Recent advances in computational fluid dynamics and individual image-based modeling permit calculation of coronary blood flow and pressure from standard acquired coronary CTA datasets (10–12). This technique allows for noninvasive calculation of FFR (coronary computed tomography angiography–derived fractional flow reserve [FFRCT]). In 3 prospective multicenter trials that included 609 patients (1,050 vessels) with known or suspected CAD and blinded comparison to FFR, FFRCT exhibited a high and superior diagnostic performance compared with stenosis assessment according to coronary CTA (10–12). However, because of the potential selection bias in these studies, concerns have been raised regarding to what extent FFRCT in stable CAD can be translated into clinical practice (13,14). We report the first real-world experience of coronary CTA with FFRCT as gatekeeper to the catheterization laboratory in nonemergent symptomatic patients with intermediate-range coronary lesions.
This single-center, observational all-comers study was conducted in symptomatic patients with suspected CAD referred to coronary CTA at Aarhus University Hospital between May 1, 2014, and April 30, 2015. In this institution, coronary CTA testing is the preferred initial diagnostic modality in patients with new-onset chest pain with no known CAD and low-intermediate pre-test probability of disease (1). Patients were referred to nonemergent ambulatory coronary CTA from our outpatient clinic, 2 community hospitals, and 2 private cardiologist practices. Before performance of the coronary CTA, all patients underwent 12-lead electrocardiogram and routine biochemistry, echocardiography, and clinical evaluation by a cardiovascular physician; noninvasive ischemia testing (using exercise electrocardiography) was performed only in patients being referred from private cardiologist practices. Demographic and clinical characteristics, data on downstream diagnostic testing, and clinical follow-up were obtained from patient files and registries (15). The study was approved by the Danish Data Protection Agency (1-16-02-414-15) with a waiver for individual informed consent by the regional ethical committee.
Coronary CTA acquisition, analysis, and diagnostic consequence
Coronary CTA was performed using a dual-source CT scanner (SOMATOM Definition Flash; Siemens, Forchheim, Germany). Contraindications were renal insufficiency, pregnancy, or allergy to contrast. Image acquisition was performed in accordance with society guidelines (16). Oral and/or intravenous beta-blockers or oral ivabradine were administered if necessary, targeting a heart rate <60 beats/min, and all patients received sublingual nitrates. An initial nonenhanced scan for calcium scoring was performed using high-pitch spiral acquisition mode and 120 kV. Coronary CTA was performed using prospective electrocardiographic triggering in all patients. In the event of a heart rate ≤65 beats/min or >65 beats/min, the recommended RR scan intervals were 65% to 75% and 40% to 70%, respectively. Data acquisition was performed with 100- or 120-kV tube voltage in patients weighing ≤70 or >70 kg. Filtered back-projection was used for image reconstruction. Scans were assessed by using axial images and multiplanar reconstructions by experienced cardiologists. Vessel segments ≥2 mm were evaluated for lumen narrowing, and the per-vessel maximum stenosis category (30% to 50%, 51% to 70%, 71% to 90%, and >90%) was reported. The strategy of stenosis quantification was at the discretion of the CT scan interpreter. The cardiologists reading the CT scans grouped patients into 1 of 3 risk categories on the basis of the coronary anatomy (1); recommendations regarding downstream patient management were based on these categories (Table 1). Subsequent myocardial perfusion imaging (MPI) with rest-stress 82-rubidium positron emission tomography was recommended in patients in whom the coronary CTA interpreter deemed the result as inconclusive.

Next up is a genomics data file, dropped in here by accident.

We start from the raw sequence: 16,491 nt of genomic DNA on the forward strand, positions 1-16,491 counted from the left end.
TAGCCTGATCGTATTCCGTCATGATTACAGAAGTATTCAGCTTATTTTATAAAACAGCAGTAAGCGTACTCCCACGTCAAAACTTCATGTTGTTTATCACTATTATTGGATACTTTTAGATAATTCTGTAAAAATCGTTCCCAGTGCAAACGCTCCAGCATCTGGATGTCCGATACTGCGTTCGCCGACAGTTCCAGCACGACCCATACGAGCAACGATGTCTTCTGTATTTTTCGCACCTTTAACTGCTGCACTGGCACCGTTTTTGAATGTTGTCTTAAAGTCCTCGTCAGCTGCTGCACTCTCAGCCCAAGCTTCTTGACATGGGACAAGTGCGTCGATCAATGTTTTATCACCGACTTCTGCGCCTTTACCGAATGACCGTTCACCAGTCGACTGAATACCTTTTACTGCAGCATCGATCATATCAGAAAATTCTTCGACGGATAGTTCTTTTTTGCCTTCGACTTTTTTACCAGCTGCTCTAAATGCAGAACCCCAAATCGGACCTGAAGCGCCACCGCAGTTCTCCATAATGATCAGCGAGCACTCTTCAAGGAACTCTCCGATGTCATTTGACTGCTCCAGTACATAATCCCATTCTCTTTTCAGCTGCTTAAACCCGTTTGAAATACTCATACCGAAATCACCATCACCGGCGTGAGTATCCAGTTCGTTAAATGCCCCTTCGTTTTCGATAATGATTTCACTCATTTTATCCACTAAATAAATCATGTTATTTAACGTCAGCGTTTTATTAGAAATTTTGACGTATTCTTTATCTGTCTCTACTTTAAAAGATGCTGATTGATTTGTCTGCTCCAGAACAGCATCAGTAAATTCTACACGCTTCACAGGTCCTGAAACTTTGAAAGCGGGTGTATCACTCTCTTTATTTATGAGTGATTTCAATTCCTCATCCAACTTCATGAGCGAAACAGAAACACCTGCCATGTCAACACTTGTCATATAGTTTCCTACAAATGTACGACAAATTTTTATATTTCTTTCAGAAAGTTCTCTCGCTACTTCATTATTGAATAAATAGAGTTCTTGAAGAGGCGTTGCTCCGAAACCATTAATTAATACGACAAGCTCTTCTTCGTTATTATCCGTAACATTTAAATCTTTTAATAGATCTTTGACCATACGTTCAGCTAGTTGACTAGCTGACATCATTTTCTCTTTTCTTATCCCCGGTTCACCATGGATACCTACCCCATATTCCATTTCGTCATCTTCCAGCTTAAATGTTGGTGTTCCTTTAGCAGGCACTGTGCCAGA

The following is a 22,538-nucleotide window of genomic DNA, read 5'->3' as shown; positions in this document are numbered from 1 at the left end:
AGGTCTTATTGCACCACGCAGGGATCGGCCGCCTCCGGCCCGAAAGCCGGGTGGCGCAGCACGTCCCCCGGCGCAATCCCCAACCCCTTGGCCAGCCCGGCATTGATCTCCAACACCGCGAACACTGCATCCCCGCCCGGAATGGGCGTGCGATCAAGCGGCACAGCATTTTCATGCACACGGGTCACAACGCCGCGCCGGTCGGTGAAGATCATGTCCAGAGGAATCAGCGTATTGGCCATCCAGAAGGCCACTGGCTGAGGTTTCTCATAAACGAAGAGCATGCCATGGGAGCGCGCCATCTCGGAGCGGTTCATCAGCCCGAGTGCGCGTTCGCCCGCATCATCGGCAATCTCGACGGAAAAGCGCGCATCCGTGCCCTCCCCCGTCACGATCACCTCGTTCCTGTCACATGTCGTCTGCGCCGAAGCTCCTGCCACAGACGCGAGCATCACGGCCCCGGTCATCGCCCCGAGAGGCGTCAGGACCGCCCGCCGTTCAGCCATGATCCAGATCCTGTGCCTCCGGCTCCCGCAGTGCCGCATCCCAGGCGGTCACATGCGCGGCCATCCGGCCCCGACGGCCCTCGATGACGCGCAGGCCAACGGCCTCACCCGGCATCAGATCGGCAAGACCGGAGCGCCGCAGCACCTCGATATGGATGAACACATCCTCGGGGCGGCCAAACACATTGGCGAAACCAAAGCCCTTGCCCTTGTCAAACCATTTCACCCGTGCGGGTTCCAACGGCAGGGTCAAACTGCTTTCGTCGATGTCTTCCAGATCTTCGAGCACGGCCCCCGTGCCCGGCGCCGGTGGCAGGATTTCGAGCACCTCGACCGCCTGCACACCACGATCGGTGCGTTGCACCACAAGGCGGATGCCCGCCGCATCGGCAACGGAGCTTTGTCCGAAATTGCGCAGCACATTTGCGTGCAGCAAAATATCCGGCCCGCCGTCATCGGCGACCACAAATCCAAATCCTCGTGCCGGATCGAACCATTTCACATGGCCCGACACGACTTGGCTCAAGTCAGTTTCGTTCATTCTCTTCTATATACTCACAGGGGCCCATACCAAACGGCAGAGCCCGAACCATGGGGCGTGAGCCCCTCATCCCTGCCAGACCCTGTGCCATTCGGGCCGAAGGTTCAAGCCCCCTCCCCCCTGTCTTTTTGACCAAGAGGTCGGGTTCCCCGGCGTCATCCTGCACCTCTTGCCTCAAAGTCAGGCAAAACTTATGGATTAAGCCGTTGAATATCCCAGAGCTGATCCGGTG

A standard coronary CTA dataset was transmitted for analysis (HeartFlow, Inc., Redwood City, California) (12). Clinical information related to FFRCT analysis was restricted to patient weight, height, heart rate, and blood pressure. The principles behind FFRCT computation have been described previously (10–12). FFRCT was displayed for each point in the coronary tree. FFRCT values distally in the major epicardial (left main, left anterior descending [LAD], left circumflex [LCx], and right coronary [RCA]) arteries (including side branches) >2 mm in diameter were registered. FFRCT ≤0.80 was considered diagnostic of lesion-specific ischemia (10–12). Recommendations during the study period on downstream patient management according to the FFRCT result are shown in Table 1. Figure 1 displays a representative case.